We all know that cloud ICT is revolutionising IT service delivery in developed markets. However, a lesser known fact is that emerging markets are also seizing these opportunities. They are bypassing traditional IT infrastructure by adopting straight-to-cloud strategies and accessing world class ICT services on par with their developed market counterparts.
The opportunities for the Australian ICT industry are immense. Cloud ICT services spend by customers in emerging markets was $2.2 billion in 2012 and is set to grow to $10.4 billion by 2017. Cloud ICT – whether Infrastructure as a service, software as a service or platform as a service – will open up new markets for the Australian ICT industry. Australian ICT organisations are well placed to get a slice of this pie.
Mobile health is set to generate around $8.8 billion of annual revenues for TMT providers in emerging markets by 2017, as governments use broadband infrastructure to address poor health outcomes and limited healthcare resources. The deployment of mobile health services is becoming a standard component of healthcare delivery.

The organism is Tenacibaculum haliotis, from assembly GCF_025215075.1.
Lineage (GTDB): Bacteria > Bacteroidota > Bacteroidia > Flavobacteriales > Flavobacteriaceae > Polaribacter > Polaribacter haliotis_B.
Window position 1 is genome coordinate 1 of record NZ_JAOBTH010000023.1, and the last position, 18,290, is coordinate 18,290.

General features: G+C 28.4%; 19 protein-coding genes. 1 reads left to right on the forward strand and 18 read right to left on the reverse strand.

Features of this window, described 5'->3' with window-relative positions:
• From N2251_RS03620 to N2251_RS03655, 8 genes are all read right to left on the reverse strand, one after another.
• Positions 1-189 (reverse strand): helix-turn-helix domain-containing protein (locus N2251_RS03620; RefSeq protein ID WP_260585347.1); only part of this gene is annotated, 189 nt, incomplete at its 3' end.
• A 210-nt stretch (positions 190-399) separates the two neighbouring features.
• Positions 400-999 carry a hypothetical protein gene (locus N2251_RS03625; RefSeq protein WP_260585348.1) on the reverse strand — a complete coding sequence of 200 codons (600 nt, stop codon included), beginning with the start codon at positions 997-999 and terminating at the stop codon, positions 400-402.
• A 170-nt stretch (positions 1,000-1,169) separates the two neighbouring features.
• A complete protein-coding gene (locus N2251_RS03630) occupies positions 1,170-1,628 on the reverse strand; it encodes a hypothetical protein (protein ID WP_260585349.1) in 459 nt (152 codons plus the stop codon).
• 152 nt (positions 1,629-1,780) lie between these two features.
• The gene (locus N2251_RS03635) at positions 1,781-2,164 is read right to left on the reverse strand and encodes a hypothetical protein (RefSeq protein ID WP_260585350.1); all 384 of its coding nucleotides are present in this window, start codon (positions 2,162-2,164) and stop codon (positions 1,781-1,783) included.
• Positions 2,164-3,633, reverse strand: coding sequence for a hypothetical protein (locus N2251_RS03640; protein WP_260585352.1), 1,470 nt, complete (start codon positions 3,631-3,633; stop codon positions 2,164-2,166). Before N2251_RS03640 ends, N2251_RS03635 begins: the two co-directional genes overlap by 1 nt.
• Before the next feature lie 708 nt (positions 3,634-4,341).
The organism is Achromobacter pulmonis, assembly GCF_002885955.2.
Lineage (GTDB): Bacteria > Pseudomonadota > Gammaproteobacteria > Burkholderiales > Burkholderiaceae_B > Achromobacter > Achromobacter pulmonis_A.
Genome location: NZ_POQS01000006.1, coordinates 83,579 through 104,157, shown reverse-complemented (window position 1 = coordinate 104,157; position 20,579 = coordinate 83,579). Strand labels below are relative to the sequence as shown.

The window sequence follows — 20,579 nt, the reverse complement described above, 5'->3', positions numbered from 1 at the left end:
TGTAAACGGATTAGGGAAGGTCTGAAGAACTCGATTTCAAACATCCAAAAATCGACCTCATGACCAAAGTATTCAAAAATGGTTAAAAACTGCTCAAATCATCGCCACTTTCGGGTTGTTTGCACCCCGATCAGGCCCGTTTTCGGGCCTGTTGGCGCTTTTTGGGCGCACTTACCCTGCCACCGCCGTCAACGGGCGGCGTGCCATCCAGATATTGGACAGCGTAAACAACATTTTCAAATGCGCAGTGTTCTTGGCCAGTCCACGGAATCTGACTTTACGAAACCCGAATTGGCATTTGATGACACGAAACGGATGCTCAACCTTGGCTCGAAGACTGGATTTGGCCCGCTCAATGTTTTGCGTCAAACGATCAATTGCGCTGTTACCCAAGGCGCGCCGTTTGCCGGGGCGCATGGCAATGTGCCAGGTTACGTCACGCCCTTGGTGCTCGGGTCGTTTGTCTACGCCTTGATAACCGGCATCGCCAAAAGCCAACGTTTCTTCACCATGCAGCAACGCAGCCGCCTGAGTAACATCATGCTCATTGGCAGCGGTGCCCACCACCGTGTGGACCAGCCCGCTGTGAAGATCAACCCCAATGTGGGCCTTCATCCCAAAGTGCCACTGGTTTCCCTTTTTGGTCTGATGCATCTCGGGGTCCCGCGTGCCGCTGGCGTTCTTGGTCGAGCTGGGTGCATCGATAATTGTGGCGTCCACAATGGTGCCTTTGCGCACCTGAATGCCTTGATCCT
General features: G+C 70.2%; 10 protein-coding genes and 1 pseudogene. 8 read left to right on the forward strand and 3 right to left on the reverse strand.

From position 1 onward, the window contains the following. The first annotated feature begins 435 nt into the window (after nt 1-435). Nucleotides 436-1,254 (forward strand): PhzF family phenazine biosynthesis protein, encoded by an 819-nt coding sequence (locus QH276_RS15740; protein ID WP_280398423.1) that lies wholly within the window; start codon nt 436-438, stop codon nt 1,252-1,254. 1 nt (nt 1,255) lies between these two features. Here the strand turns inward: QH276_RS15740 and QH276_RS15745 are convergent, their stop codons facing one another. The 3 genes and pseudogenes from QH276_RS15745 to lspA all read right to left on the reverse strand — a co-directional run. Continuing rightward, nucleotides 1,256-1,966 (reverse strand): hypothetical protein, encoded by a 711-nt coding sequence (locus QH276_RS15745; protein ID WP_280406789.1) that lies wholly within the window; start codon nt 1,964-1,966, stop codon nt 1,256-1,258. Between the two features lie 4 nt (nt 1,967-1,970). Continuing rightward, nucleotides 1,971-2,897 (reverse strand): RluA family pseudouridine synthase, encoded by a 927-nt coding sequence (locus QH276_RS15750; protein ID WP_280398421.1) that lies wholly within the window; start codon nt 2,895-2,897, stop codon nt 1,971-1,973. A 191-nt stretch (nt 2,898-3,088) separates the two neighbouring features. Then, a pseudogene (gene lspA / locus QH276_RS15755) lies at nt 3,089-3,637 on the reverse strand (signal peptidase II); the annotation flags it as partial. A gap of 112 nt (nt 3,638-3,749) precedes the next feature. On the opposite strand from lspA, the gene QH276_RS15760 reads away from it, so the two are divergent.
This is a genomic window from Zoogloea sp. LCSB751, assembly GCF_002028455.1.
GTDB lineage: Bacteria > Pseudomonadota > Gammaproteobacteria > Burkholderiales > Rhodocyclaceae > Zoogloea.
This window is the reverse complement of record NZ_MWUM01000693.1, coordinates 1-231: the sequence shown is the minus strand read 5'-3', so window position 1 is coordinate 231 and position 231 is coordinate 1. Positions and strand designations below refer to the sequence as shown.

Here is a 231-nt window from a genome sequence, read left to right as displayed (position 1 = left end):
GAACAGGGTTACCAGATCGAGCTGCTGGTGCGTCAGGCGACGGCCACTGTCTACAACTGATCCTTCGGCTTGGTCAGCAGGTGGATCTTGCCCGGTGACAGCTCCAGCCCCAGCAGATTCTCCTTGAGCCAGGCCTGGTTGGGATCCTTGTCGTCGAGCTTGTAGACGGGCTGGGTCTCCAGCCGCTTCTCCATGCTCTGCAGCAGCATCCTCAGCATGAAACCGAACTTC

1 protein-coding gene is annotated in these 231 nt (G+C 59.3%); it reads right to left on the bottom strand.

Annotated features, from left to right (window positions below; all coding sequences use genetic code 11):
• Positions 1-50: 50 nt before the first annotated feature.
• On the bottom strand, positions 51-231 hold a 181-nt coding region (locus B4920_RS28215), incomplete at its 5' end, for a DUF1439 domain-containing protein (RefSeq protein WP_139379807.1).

Mobile health services range from leveraging basic mobile phone functionality (such as health information phone services paid via a users phone bill) to remote monitoring services (often delivered by healthcare providers, vendors and medical institutions in partnership) to leveraging sophisticated functionalities (such as Android based geographic apps to map polio risk areas and track routes covered by polio immunisation teams).
A bigger piece of the pie
So the opportunities are plainly there. The question then becomes: what do Australian companies need to do to get a large slice of the opportunities on offer?
Certainly we have seen Australian TMT companies already making inroads into these emerging markets. For example, on-line job ads site, SEEK, is successfully expanding internationally into high growth markets, utilising their domestic experience to partner with local management teams to grow market share in key jurisdictions.